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Colorado Asks SCOTUS to Resolve Dispute That Could Have Serious Consequences for the Electoral College


Just over a year out from the 2020 presidential election, things are getting real in the Battle of the Electoral College.

Colorado filed a cert petition with SCOTUS on Wednesday, asking whether electors (the actual people who make up the electoral college) really have to vote for the state’s popular winner. Ultimately, if the Court answers in the negative – meaning that individual electors are permitted to exercise their own discretion – it could mean the beginning of the end of the electoral college system.

Colorado is appealing its loss at the Tenth Circuit Court of Appeals in the case over Micheal Baca’s “faithless electing.” Baca was a Hillary Clinton-hating Democratic elector in Colorado; in 2016, he cast his ballot for Ohio’s then-Gov. John Kasich (R), despite Clinton having won Colorado’s popular vote. Colorado’s Secretary of State then removed Baca as an elector, threw out his vote, and replaced him with a Hillary voter. Litigation ensued.

The Tenth Circuit upheld Baca’s right to vote, with Judge Carolyn McHugh writing that the Framers use of the word “vote” implied an expectation of independent judgment on the part of electors.

A similar case is proceeding in Washington State, where then-19-year-old elector Levi Guerra and two others declared themselves “Hamilton Electors.” They refused to cast ballots for Clinton (the popular winner), and instead, voted for moderate Republicans as part of a larger scheme to keep Trump out of office. The Hamilton Electors were fined, and Harvard law professor Lawrence Lessig represented them in their resulting lawsuit.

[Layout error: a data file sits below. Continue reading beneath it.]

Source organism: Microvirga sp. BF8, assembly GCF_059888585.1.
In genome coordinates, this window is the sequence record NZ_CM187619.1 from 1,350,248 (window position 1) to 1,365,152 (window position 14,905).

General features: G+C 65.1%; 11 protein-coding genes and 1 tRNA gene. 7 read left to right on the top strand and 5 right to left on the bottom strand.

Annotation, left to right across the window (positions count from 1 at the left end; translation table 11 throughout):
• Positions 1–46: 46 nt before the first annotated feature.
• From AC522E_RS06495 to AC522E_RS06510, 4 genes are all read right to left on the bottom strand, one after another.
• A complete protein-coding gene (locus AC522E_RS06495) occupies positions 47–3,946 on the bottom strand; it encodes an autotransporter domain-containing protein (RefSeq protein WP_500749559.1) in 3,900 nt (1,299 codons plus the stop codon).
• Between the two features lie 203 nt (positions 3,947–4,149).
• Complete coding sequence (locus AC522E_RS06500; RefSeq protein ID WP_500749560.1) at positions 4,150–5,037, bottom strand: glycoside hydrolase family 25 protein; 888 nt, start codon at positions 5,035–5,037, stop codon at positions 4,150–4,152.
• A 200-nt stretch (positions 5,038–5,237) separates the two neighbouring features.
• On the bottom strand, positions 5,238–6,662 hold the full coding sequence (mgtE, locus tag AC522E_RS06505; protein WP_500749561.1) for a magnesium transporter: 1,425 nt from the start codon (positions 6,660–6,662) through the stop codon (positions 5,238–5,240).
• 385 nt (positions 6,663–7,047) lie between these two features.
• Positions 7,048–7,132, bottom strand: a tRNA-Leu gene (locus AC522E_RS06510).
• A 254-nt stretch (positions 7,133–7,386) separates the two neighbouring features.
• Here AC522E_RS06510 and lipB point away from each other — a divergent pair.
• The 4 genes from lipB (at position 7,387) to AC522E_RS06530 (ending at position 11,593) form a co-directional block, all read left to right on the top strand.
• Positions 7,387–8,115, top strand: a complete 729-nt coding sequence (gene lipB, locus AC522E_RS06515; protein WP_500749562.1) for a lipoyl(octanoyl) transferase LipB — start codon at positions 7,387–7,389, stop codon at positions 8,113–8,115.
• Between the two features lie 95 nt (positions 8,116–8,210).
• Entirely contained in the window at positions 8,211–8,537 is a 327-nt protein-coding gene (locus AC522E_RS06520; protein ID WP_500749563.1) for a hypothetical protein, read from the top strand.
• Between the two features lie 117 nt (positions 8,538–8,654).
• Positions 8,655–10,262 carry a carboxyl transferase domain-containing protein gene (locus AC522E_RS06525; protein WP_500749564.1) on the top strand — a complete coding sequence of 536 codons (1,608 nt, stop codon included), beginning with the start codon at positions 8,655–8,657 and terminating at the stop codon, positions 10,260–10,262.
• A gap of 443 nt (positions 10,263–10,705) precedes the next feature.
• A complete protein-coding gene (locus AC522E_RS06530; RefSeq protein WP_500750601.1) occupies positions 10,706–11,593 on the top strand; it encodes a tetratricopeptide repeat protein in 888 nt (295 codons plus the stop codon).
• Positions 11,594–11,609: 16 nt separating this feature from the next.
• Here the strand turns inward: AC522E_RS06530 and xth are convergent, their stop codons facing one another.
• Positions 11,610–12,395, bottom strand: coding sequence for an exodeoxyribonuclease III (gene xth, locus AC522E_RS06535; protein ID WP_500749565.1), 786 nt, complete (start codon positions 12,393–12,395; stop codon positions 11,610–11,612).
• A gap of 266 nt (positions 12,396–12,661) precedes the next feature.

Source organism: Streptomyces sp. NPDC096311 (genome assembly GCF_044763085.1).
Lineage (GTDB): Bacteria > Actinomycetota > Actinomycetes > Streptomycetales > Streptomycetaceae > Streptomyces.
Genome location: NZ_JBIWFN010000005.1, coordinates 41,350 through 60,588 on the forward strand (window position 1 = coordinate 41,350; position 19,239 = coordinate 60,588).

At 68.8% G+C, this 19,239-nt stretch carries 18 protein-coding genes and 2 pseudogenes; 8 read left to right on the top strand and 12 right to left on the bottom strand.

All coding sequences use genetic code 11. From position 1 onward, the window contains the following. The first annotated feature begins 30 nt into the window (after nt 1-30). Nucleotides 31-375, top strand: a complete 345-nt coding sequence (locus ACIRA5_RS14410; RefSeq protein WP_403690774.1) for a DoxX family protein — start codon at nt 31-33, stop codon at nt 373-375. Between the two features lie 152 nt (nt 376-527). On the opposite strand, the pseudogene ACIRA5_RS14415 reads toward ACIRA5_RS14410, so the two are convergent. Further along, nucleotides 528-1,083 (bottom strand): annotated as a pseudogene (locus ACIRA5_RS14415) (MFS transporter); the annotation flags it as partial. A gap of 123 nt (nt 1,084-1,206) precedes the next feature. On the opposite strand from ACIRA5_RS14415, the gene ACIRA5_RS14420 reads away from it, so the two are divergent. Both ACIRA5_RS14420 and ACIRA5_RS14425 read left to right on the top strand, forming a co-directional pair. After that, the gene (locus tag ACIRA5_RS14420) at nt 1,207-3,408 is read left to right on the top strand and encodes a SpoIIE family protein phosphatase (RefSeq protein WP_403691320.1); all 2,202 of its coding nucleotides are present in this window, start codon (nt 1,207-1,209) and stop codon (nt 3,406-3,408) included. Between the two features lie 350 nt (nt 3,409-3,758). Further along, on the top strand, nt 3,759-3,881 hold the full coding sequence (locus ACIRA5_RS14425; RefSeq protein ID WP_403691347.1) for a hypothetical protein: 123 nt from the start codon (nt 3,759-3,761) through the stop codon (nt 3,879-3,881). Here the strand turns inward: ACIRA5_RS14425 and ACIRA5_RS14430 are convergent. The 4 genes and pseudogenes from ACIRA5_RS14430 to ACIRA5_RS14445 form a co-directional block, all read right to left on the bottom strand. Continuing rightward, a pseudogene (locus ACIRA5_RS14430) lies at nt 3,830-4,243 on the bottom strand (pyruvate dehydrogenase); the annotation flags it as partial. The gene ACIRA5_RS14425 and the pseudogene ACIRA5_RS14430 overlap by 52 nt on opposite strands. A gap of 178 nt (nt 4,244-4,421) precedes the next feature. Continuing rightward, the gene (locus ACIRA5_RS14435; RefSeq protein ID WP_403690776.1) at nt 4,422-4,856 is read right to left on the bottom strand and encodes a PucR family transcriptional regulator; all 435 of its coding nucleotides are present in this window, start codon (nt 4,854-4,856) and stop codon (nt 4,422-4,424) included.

Colorado now urges SCOTUS to settle disputes over all things “faithless elector.”

In its petition, Colorado argues that the Tenth Circuit’s decision in favor of Micheal Baca “deepens an existing split over whether presidential electors are state officers.” Ooh, good one. SCOTUS usually can’t resist getting involved when someone asks it to draw the line between state and federal turf.

Colorado also argues that allowing electors to exercise their own discretion would amount to some kind of “new” constitutional right, and that there’s nothing remotely unconstitutional about requiring state electors to cast votes for the popular vote winner.

But Colorado’s most persuasive argument for bringing in SCOTUS may not even appear in petition for certiorari. The unspoken truth looms large: The Election is Coming. Faithless electing has already been an issue in 2016; it will happen again in the future, and may even gain additional momentum.

Asking SCOTUS to rule on faithless election now is perfect timing. The Court could rule in the abstract – without its decision having direct and immediate impact on the outcome of a presidential election.

Many Americans view the electoral college as nothing more than a confusing and arcane quirk of American government. But at least some experts aren’t so quick to see it eroded. Election law expert Rick Hasen called the matter a “well-intentioned, audacious gambit” that “could backfire spectacularly.”

Hasen argues that if the Supreme Court concluded that electors are free to vote their consciences, the process of choosing those electors will become enormously politicized. What’s more, potentially rogue electors would be lobbied incessantly during every election, and the voters would have less confidence in the value of their votes. The chaos that would ensue would be pervasive and devastating. As Hasen put it, “This is no way to pick a president or run a country.”

Right now, Colorado is asking. We’ll keep you posted as SCOTUS considers whether to enter this uniquely American fray.

[Image via Eric Baradat/AFP/Getty Images]

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Elura is a columnist and trial analyst for Law & Crime. Elura is also a former civil prosecutor for NYC's Administration for Children's Services, the CEO of Lawyer Up, and the author of How To Talk To Your Lawyer and the Legalese-to-English series. Follow Elura on Twitter @elurananos